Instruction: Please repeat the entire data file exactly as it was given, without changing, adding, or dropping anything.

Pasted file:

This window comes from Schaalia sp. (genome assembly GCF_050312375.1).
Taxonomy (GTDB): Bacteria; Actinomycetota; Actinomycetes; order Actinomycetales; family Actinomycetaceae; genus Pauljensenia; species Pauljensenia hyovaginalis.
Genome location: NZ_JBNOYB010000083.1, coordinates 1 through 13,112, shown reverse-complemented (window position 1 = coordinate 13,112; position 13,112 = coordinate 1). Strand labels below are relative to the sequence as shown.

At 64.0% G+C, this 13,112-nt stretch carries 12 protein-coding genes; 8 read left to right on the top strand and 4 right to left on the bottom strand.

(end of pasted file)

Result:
This window comes from Schaalia sp. (genome assembly GCF_050312375.1).
Taxonomy (GTDB): Bacteria; Actinomycetota; Actinomycetes; order Actinomycetales; family Actinomycetaceae; genus Pauljensenia; species Pauljensenia hyovaginalis.
Genome location: NZ_JBNOYB010000083.1, coordinates 1 through 13,112, shown reverse-complemented (window position 1 = coordinate 13,112; position 13,112 = coordinate 1). Strand labels below are relative to the sequence as shown.

At 64.0% G+C, this 13,112-nt stretch carries 12 protein-coding genes; 8 read left to right on the top strand and 4 right to left on the bottom strand.